And let’s not forget the role of our economic system: capitalism works on selling stuff! The way to sell stuff that doesn’t meet our basic requirements, is to create a perceived need by preying on our basic human need for acceptance and belonging. The global market for weight loss was estimated to reach $ 586.3 billion in 2014!
Doesn’t the dieting industry employ a brilliant business model? Look at all the repeat customers who think they are the failures (because they can’t get or stay thin), rather than the product! Imagine buying any other product, say a kettle that didn’t work… would you keep going back to buy it again and again?
It comes to this
Because you have wanted to change your shape to gain a greater sense of belonging, you’ve engaged in trying to manipulate your weight. And you’ve done that through restricting.
The trouble is that if your body is put through unsubtle and sustained caloric deficit, you will crave food. The longer this goes on, the more your brain will fixate on food and eating – which makes complete sense – because if our brains didn’t do this, our species wouldn’t survive.
The truth is – you can’t control your biology.
Any ‘successful’ attempt at weight loss has undoubtedly failed eventually, or you wouldn’t be here reading this. Our survival instinct is very strong – and our bodies work incredibly hard to maintain homeostasis – also known as your set point. Our bodies have a range they like to stay within – based on our genetic make up (though influenced by our history of dieting). Dieting slows your metabolism, making your body become more efficient at storing anything you ingest. It also raises cortisol (stress) levels which slows digestion, and signals the body to store fat.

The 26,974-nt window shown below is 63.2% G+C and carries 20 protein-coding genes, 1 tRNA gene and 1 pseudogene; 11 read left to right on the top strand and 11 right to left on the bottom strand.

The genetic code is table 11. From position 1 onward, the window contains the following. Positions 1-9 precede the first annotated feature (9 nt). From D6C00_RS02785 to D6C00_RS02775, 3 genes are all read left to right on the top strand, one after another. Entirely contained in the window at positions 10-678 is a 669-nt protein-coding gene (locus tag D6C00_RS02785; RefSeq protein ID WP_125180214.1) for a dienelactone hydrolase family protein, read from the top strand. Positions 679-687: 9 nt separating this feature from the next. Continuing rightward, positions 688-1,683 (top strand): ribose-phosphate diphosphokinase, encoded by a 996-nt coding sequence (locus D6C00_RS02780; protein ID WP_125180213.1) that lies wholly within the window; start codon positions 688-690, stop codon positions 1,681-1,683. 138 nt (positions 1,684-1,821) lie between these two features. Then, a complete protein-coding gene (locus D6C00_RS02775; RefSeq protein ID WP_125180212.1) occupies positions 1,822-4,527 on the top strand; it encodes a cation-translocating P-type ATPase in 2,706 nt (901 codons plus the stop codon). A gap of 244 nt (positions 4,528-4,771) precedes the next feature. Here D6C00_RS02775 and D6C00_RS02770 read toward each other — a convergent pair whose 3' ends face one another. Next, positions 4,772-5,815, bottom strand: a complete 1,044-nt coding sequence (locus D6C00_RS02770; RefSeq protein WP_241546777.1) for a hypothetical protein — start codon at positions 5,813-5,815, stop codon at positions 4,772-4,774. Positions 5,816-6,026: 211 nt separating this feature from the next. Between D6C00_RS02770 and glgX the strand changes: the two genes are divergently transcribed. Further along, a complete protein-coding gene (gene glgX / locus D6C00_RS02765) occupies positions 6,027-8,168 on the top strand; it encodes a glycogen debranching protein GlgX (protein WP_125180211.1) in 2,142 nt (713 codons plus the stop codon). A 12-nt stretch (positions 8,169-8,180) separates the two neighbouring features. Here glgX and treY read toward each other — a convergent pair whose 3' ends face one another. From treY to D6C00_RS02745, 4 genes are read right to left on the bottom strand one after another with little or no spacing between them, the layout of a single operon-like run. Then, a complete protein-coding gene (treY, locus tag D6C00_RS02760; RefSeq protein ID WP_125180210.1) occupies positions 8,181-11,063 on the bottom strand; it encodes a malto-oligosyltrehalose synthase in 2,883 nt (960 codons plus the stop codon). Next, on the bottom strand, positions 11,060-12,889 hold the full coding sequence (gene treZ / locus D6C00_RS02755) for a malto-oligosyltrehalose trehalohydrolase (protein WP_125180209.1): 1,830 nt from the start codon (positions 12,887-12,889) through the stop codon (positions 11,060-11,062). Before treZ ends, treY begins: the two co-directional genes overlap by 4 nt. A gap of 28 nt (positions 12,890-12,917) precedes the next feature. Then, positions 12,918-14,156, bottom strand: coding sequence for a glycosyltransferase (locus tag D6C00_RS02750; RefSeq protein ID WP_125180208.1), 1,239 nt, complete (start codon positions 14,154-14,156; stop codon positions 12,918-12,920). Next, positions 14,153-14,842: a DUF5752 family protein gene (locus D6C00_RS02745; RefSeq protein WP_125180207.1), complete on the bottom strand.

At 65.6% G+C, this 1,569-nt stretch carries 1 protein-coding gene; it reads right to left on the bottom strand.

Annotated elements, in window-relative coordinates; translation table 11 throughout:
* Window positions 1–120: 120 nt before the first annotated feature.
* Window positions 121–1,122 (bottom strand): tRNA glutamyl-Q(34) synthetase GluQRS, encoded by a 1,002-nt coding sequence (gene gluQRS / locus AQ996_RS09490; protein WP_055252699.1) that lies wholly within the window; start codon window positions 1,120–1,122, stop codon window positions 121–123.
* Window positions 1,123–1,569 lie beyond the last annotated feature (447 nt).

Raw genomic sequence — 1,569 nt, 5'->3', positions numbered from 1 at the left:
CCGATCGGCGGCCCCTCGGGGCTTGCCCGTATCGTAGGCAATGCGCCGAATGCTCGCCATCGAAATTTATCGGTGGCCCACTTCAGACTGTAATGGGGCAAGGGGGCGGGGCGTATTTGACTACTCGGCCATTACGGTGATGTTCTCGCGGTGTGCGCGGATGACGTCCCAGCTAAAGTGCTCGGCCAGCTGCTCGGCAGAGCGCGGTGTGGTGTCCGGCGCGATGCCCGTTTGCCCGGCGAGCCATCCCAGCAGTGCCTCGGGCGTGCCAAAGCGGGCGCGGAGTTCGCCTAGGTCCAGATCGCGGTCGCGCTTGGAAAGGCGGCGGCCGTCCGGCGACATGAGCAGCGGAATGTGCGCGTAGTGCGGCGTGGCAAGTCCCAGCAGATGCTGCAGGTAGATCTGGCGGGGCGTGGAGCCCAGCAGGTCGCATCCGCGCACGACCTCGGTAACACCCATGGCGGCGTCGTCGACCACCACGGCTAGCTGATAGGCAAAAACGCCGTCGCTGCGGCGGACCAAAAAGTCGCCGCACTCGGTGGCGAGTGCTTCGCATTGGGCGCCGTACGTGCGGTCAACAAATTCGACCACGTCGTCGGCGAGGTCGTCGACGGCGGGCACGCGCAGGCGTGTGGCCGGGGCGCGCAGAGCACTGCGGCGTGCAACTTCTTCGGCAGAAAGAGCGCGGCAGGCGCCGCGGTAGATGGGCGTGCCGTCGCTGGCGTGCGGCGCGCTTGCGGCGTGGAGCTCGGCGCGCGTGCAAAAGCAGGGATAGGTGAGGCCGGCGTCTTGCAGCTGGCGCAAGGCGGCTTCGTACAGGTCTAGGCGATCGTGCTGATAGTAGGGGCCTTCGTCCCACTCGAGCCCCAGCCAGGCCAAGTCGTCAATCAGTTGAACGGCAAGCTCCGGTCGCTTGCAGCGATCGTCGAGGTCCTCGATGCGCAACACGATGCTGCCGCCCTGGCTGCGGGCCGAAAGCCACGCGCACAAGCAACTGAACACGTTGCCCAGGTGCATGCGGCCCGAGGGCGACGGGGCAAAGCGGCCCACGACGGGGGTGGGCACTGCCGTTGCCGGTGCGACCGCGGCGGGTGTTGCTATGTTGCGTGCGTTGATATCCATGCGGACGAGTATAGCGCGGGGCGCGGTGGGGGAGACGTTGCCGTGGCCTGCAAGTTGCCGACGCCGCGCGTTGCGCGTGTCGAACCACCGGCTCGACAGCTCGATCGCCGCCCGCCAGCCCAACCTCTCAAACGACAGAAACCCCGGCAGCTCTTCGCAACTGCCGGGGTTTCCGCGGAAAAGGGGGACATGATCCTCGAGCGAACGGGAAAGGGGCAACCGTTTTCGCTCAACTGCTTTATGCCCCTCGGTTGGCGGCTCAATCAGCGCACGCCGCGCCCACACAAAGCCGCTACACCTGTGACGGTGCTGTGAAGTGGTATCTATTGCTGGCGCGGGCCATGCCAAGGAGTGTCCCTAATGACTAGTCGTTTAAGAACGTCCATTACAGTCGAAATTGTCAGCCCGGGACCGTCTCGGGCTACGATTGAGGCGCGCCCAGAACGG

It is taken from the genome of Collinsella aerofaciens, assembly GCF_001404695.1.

But it’s not only the physical deprivation that creates this fixation.
It’s also the perceived deprivation which is created by the thoughts you have about food and eating that may not have anything at all to do with what you’re actually consuming.
Any judgements you have about food and eating, any demands you make about how you ‘should’ or ‘shouldn’t’ be eating, and any guilt or shame you feel associated with your eating or your body, will create a deprivation mindset – even if you’re not physically restricting those foods!
If you’re familiar with the story of Adam and Eve, you’ll know about the ‘forbidden fruit.’ Eve was not going hungry: she wasn’t physically deprived of food, but couldn’t resist the apple simply because it was forbidden. She fell from grace – and took Adam along with her.